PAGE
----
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  • Pray- hunt-work
    replied
    Pfffffffffffft..... That's the wind coming out of my sails after reading RockySquirrels post.... I say create a short, fact based response filled with ethical, moral, and staggering reasons why the 2A shouldn't be changed. Then express that you're not going to bring it up again, and thank your teacher and classmates for their time. Leave your heartstring opinions out of it for the sake of the conversation, as they are usually ignored in comparison to facts. Also, leave reasons with variables out, as they are easily cast aside as myth. Good luck, and thank you for being an advocate at such a young age.

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  • RockySquirrel
    replied
    I think you are there for an education and need to focus on that fact and leave politics, distractions and keep your attempts to beat your history teacher out of the classroom. History teaches the biggest expression is the ballot box. Use it. You are not going to win, quite possibly get a reduced grade and are cheating yourselves and your fellow students from the depth of an education you could be getting. You can’t judge a person as a litmus of 1 issue or his ability to teach or his opinion is invalid because his opinion is different then yours. Be the adult and move on.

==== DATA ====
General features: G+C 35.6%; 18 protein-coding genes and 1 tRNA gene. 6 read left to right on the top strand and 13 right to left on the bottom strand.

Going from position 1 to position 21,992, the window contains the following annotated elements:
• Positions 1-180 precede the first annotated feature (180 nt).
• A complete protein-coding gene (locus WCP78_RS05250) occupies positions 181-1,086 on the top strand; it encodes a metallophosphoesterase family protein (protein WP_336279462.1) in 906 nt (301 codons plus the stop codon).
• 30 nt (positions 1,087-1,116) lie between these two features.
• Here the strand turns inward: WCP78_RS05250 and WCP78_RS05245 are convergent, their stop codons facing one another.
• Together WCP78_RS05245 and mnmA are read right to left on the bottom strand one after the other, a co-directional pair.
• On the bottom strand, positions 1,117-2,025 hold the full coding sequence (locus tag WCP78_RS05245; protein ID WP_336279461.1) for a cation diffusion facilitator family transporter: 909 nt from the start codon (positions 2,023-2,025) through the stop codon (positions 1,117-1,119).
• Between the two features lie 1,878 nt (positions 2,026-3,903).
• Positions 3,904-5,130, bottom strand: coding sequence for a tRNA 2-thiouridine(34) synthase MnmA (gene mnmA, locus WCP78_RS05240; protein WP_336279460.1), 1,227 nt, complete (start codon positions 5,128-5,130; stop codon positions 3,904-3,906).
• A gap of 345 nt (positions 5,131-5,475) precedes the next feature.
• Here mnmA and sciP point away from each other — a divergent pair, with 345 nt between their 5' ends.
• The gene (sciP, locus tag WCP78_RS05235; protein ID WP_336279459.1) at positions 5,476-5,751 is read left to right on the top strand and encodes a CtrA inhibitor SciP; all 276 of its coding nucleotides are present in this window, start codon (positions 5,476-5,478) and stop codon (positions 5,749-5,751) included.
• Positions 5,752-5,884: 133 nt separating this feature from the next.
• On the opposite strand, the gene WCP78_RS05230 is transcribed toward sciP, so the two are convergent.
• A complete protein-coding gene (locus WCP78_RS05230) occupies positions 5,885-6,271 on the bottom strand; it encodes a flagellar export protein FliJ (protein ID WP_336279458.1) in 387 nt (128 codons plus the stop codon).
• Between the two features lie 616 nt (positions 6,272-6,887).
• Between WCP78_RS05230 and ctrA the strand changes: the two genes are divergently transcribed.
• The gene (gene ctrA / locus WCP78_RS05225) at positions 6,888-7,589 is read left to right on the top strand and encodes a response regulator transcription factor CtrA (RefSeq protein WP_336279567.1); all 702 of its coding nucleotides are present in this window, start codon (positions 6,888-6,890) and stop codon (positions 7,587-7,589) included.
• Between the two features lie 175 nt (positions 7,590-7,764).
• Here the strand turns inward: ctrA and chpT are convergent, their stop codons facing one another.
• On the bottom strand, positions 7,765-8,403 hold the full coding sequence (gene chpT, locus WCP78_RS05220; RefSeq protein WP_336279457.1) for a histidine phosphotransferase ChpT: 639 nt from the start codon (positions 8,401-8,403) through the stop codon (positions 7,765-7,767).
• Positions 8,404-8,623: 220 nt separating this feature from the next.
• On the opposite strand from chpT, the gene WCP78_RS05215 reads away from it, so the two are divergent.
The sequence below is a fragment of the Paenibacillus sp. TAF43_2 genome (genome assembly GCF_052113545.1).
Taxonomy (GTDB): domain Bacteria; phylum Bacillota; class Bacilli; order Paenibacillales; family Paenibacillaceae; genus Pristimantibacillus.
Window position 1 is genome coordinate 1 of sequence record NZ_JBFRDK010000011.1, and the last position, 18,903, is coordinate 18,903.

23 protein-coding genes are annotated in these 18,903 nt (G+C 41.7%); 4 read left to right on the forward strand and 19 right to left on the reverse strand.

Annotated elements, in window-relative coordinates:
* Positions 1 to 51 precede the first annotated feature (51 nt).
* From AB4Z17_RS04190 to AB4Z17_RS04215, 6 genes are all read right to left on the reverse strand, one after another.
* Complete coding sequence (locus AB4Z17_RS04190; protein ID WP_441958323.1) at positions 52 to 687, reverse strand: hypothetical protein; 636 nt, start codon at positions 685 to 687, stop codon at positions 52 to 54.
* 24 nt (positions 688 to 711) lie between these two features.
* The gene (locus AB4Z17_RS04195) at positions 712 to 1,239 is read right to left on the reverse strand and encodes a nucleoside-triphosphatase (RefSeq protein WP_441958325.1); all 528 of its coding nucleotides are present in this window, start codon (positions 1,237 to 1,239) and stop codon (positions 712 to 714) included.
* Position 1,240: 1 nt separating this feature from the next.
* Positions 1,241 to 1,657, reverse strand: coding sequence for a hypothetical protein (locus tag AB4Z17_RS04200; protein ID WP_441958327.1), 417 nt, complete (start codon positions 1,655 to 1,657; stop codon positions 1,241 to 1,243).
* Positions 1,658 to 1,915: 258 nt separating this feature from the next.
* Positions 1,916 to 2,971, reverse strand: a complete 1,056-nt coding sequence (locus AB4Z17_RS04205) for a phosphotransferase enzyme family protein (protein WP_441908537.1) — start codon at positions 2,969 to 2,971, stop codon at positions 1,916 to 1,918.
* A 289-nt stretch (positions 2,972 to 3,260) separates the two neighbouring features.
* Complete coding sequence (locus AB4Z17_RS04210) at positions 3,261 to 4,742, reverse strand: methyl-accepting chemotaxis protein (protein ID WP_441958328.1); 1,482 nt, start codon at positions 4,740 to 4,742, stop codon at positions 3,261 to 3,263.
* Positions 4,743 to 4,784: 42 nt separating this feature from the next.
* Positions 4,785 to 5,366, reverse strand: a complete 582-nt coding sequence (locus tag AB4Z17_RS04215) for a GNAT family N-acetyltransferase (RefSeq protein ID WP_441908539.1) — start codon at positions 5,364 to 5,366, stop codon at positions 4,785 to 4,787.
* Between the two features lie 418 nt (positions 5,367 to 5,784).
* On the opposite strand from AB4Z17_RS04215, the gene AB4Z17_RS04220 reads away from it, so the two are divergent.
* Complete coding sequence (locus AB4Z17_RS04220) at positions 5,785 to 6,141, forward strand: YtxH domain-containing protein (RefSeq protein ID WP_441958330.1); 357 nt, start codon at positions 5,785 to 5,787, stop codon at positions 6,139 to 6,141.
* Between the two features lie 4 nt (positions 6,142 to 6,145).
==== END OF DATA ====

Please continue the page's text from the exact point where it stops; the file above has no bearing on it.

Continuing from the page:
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  • RJ Arena
    replied
    The point you are missing is that "winning" an argument with you teacher will not win the war-What you want to do is clearly make your case, in a calm manner, you want your teacher to think about what you believe, and over time his pondering of your points may(but don't hold your breath) change his way of thinking. build your case. He most likely says that "no one wants to take your guns away, we just want to stop bad people from getting them" and " you register a car, why not a firearm?". you then take your time and write out your arguments. your friend should play "devils advocate" and try to poke holes in your logic, your facts. address these weaknesses and the enter in to the discussion with your teacher.